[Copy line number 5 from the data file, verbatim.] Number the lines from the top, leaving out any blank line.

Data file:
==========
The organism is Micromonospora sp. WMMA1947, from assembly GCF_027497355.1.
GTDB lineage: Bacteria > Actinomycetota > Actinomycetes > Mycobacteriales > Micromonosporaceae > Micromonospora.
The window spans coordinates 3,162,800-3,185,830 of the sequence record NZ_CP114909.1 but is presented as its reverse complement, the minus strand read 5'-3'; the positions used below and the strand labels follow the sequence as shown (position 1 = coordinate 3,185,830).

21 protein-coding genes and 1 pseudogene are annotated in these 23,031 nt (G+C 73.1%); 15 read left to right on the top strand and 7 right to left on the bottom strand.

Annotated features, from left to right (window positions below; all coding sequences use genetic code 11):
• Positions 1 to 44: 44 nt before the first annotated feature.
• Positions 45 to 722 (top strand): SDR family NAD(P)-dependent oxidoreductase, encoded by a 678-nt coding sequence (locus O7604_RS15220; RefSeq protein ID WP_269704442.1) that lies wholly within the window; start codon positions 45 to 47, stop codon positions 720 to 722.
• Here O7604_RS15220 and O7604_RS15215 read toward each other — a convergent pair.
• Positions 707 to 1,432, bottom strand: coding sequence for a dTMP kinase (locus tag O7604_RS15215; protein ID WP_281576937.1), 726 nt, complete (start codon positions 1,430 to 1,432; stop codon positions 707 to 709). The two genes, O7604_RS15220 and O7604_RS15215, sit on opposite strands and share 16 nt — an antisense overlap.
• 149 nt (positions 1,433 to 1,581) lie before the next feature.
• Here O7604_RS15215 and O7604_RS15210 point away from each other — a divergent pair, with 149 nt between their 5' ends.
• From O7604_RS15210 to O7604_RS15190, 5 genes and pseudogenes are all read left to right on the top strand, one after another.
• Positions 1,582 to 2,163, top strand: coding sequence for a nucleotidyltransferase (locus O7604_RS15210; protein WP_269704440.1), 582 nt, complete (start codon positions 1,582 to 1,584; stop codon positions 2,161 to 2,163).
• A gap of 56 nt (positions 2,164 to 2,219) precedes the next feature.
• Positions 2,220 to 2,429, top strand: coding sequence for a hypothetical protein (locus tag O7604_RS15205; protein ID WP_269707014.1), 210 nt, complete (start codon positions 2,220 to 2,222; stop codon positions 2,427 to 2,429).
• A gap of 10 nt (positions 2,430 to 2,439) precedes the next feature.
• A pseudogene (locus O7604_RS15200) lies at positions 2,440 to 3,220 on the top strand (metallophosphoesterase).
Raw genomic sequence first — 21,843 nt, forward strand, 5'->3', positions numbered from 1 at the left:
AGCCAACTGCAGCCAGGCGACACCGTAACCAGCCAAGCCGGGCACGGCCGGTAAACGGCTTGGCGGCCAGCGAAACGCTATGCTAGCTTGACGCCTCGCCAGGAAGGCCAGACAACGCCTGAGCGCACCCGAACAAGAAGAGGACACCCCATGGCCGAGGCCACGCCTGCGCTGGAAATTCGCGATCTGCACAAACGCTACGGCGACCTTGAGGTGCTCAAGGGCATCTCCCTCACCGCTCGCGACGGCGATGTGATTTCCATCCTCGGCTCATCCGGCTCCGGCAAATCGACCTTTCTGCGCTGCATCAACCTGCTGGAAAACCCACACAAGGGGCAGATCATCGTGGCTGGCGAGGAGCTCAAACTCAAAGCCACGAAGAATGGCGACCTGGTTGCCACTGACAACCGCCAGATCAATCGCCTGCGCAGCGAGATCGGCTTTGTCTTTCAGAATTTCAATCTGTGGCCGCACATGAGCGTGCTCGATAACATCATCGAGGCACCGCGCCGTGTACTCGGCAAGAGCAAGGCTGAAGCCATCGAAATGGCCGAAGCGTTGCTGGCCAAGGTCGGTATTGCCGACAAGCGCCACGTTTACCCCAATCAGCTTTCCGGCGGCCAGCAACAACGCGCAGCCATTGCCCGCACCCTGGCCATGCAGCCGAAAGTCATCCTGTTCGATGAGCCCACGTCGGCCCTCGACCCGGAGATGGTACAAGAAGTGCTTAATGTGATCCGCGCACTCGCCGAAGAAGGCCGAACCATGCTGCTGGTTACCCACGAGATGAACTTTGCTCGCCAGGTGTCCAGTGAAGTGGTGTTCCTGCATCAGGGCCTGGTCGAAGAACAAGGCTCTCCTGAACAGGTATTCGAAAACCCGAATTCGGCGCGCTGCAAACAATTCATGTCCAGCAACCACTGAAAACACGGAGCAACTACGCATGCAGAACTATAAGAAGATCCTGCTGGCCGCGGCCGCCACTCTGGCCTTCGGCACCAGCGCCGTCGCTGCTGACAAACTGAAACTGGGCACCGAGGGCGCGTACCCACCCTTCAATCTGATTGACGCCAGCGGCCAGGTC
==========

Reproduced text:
Annotated features, from left to right (window positions below; all coding sequences use genetic code 11):